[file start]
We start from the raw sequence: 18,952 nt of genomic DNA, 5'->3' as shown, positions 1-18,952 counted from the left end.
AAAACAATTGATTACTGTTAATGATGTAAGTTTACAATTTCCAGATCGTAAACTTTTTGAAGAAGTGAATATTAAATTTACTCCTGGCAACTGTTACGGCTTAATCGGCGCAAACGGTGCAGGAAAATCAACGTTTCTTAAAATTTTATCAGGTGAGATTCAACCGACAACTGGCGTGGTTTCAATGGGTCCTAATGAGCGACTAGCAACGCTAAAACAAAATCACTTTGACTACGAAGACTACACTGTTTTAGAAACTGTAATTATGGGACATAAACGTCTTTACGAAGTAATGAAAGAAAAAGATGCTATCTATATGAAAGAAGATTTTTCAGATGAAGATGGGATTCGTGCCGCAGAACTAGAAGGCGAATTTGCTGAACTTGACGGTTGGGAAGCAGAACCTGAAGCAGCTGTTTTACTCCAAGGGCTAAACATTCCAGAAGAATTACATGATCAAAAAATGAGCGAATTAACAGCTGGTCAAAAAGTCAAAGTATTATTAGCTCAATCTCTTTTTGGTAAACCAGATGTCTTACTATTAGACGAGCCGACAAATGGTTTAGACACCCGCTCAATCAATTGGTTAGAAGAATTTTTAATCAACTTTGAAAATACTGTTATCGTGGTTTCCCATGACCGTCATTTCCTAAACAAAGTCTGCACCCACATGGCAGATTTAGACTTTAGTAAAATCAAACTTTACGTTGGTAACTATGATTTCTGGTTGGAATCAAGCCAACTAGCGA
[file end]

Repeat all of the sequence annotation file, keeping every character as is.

We start from the raw sequence: 18,952 nt of genomic DNA, 5'->3' as shown, positions 1-18,952 counted from the left end.
AAAACAATTGATTACTGTTAATGATGTAAGTTTACAATTTCCAGATCGTAAACTTTTTGAAGAAGTGAATATTAAATTTACTCCTGGCAACTGTTACGGCTTAATCGGCGCAAACGGTGCAGGAAAATCAACGTTTCTTAAAATTTTATCAGGTGAGATTCAACCGACAACTGGCGTGGTTTCAATGGGTCCTAATGAGCGACTAGCAACGCTAAAACAAAATCACTTTGACTACGAAGACTACACTGTTTTAGAAACTGTAATTATGGGACATAAACGTCTTTACGAAGTAATGAAAGAAAAAGATGCTATCTATATGAAAGAAGATTTTTCAGATGAAGATGGGATTCGTGCCGCAGAACTAGAAGGCGAATTTGCTGAACTTGACGGTTGGGAAGCAGAACCTGAAGCAGCTGTTTTACTCCAAGGGCTAAACATTCCAGAAGAATTACATGATCAAAAAATGAGCGAATTAACAGCTGGTCAAAAAGTCAAAGTATTATTAGCTCAATCTCTTTTTGGTAAACCAGATGTCTTACTATTAGACGAGCCGACAAATGGTTTAGACACCCGCTCAATCAATTGGTTAGAAGAATTTTTAATCAACTTTGAAAATACTGTTATCGTGGTTTCCCATGACCGTCATTTCCTAAACAAAGTCTGCACCCACATGGCAGATTTAGACTTTAGTAAAATCAAACTTTACGTTGGTAACTATGATTTCTGGTTGGAATCAAGCCAACTAGCGA